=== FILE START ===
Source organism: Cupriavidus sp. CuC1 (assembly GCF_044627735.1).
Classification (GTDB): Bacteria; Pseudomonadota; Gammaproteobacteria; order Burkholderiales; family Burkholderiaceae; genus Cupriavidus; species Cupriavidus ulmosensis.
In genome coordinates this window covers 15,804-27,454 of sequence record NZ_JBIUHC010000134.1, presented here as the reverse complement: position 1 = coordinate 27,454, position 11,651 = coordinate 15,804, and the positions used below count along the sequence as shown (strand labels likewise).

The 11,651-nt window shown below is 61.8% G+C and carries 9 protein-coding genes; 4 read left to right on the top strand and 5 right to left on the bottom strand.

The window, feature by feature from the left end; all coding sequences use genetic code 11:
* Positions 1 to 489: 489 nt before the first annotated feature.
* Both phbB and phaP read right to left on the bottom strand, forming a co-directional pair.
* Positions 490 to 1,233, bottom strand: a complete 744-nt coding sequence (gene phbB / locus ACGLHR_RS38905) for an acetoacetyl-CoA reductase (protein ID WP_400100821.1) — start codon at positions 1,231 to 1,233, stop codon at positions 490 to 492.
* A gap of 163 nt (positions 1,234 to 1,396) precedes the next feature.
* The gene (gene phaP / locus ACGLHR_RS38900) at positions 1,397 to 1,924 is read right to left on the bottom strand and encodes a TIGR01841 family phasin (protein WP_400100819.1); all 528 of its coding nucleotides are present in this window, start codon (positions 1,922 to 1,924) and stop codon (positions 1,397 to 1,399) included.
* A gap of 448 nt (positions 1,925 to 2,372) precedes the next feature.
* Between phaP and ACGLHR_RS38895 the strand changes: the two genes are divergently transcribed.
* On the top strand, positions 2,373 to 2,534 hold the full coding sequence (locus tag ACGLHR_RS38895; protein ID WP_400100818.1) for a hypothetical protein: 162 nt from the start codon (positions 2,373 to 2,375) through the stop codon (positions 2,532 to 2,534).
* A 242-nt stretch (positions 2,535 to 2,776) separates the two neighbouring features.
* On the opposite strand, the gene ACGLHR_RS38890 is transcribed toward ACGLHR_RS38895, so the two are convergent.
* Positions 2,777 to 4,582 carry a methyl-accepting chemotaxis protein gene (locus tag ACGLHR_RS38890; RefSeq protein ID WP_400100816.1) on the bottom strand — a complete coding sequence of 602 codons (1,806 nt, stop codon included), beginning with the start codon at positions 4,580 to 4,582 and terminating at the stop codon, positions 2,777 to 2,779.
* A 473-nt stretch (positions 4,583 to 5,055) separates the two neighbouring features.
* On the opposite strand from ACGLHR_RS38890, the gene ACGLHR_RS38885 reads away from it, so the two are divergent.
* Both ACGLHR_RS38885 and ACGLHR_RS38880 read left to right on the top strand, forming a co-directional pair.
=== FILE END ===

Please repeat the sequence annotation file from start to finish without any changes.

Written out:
Source organism: Cupriavidus sp. CuC1 (assembly GCF_044627735.1).
Classification (GTDB): Bacteria; Pseudomonadota; Gammaproteobacteria; order Burkholderiales; family Burkholderiaceae; genus Cupriavidus; species Cupriavidus ulmosensis.
In genome coordinates this window covers 15,804-27,454 of sequence record NZ_JBIUHC010000134.1, presented here as the reverse complement: position 1 = coordinate 27,454, position 11,651 = coordinate 15,804, and the positions used below count along the sequence as shown (strand labels likewise).

The 11,651-nt window shown below is 61.8% G+C and carries 9 protein-coding genes; 4 read left to right on the top strand and 5 right to left on the bottom strand.

The window, feature by feature from the left end; all coding sequences use genetic code 11:
* Positions 1 to 489: 489 nt before the first annotated feature.
* Both phbB and phaP read right to left on the bottom strand, forming a co-directional pair.
* Positions 490 to 1,233, bottom strand: a complete 744-nt coding sequence (gene phbB / locus ACGLHR_RS38905) for an acetoacetyl-CoA reductase (protein ID WP_400100821.1) — start codon at positions 1,231 to 1,233, stop codon at positions 490 to 492.
* A gap of 163 nt (positions 1,234 to 1,396) precedes the next feature.
* The gene (gene phaP / locus ACGLHR_RS38900) at positions 1,397 to 1,924 is read right to left on the bottom strand and encodes a TIGR01841 family phasin (protein WP_400100819.1); all 528 of its coding nucleotides are present in this window, start codon (positions 1,922 to 1,924) and stop codon (positions 1,397 to 1,399) included.
* A gap of 448 nt (positions 1,925 to 2,372) precedes the next feature.
* Between phaP and ACGLHR_RS38895 the strand changes: the two genes are divergently transcribed.
* On the top strand, positions 2,373 to 2,534 hold the full coding sequence (locus tag ACGLHR_RS38895; protein ID WP_400100818.1) for a hypothetical protein: 162 nt from the start codon (positions 2,373 to 2,375) through the stop codon (positions 2,532 to 2,534).
* A 242-nt stretch (positions 2,535 to 2,776) separates the two neighbouring features.
* On the opposite strand, the gene ACGLHR_RS38890 is transcribed toward ACGLHR_RS38895, so the two are convergent.
* Positions 2,777 to 4,582 carry a methyl-accepting chemotaxis protein gene (locus tag ACGLHR_RS38890; RefSeq protein ID WP_400100816.1) on the bottom strand — a complete coding sequence of 602 codons (1,806 nt, stop codon included), beginning with the start codon at positions 4,580 to 4,582 and terminating at the stop codon, positions 2,777 to 2,779.
* A 473-nt stretch (positions 4,583 to 5,055) separates the two neighbouring features.
* On the opposite strand from ACGLHR_RS38890, the gene ACGLHR_RS38885 reads away from it, so the two are divergent.
* Both ACGLHR_RS38885 and ACGLHR_RS38880 read left to right on the top strand, forming a co-directional pair.